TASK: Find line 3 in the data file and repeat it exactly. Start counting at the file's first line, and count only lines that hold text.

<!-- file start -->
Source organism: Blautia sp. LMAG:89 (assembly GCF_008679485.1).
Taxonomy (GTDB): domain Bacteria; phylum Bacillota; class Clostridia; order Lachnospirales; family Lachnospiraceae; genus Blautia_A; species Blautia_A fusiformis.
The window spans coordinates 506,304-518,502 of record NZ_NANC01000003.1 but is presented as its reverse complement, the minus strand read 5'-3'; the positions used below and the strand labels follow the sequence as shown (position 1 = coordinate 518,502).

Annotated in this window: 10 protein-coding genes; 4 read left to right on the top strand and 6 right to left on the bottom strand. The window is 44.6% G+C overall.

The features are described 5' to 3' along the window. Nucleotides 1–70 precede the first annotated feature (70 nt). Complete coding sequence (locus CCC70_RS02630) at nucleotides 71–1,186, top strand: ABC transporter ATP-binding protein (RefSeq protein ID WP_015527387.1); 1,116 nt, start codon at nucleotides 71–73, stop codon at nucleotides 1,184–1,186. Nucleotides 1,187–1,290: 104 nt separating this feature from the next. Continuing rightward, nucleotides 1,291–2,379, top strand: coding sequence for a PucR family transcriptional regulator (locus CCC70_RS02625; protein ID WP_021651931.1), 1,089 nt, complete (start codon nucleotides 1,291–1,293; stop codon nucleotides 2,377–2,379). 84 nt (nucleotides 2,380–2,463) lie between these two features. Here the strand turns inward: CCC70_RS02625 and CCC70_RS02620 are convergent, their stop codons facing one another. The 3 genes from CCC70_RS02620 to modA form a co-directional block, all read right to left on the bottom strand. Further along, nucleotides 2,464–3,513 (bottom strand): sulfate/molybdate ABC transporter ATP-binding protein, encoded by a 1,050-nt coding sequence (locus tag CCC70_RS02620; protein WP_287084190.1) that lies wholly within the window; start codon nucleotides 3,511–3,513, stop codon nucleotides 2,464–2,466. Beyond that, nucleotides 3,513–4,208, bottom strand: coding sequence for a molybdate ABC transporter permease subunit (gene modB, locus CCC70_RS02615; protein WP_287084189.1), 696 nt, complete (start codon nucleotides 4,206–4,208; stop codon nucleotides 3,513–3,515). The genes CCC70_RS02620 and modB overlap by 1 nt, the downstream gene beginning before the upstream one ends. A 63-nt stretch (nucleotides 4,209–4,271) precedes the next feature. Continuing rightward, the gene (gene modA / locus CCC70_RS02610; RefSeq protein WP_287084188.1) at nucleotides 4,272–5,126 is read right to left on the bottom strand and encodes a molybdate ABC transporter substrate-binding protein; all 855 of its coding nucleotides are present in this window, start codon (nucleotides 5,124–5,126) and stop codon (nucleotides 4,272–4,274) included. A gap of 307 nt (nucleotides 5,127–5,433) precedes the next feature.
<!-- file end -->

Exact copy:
The window spans coordinates 506,304-518,502 of record NZ_NANC01000003.1 but is presented as its reverse complement, the minus strand read 5'-3'; the positions used below and the strand labels follow the sequence as shown (position 1 = coordinate 518,502).